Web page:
The following story is an example of how volunteers enrich the House of Welcome Adult Day Services program, as well as just one of the many ways in which participants are still able to contribute and give to others.

One of our day program participants is almost completely deaf due to progressive hearing loss.  Her cognitive functioning is only moderately impaired, but due to her severe hearing loss she needs extra attention to participate in activities.  One-to-one activities are especially effective, because communication can be facilitated by writing things down for her to read.

A special relationship has developed between this participant and a volunteer.  They are both knitters.  The volunteer took on the special project, together with the partiticpant, of knitting a baby afghan for the volunteer’s newborn great nephew, to be given to him at his christening.  Without revealing her identity in order to protect confidentiality, the volunteer took pictures of just the participant’s hands while knitting so she could share the story with the baby’s parents.  She also prepared a booklet for the child with the story and pictures of how the afghan was made, together with her “friend” at House of Welcome.  The participant and her daughter enjoyed seeing pictures of the baby along the way and at his christening with the afghan.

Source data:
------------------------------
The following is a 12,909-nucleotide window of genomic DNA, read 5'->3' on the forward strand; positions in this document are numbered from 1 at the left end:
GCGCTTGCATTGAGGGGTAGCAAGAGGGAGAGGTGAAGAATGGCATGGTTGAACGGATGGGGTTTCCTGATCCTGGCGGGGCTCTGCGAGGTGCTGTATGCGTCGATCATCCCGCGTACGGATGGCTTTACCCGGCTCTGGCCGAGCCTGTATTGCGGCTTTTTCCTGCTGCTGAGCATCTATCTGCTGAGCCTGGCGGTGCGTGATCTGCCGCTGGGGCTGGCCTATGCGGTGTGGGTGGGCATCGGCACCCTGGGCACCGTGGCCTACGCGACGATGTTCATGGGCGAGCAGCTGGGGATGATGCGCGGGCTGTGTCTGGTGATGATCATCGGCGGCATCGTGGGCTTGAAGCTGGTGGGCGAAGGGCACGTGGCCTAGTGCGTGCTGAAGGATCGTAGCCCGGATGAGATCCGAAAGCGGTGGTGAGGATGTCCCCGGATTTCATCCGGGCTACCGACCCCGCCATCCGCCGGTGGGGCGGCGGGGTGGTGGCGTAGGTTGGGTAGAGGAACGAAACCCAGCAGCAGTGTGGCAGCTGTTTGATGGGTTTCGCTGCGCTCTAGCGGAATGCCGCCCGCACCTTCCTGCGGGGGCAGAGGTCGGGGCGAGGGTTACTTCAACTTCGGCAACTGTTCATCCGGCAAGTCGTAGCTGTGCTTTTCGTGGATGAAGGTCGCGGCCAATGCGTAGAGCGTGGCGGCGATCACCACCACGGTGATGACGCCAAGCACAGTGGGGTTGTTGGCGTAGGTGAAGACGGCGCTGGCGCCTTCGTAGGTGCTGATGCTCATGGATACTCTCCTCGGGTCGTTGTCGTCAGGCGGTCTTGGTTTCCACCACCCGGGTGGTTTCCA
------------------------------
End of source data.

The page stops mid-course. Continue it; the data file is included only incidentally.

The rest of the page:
[SOURCE:  Summer 2011 Newsletter, House of Welcome Adult Day Services, Northfield, IL]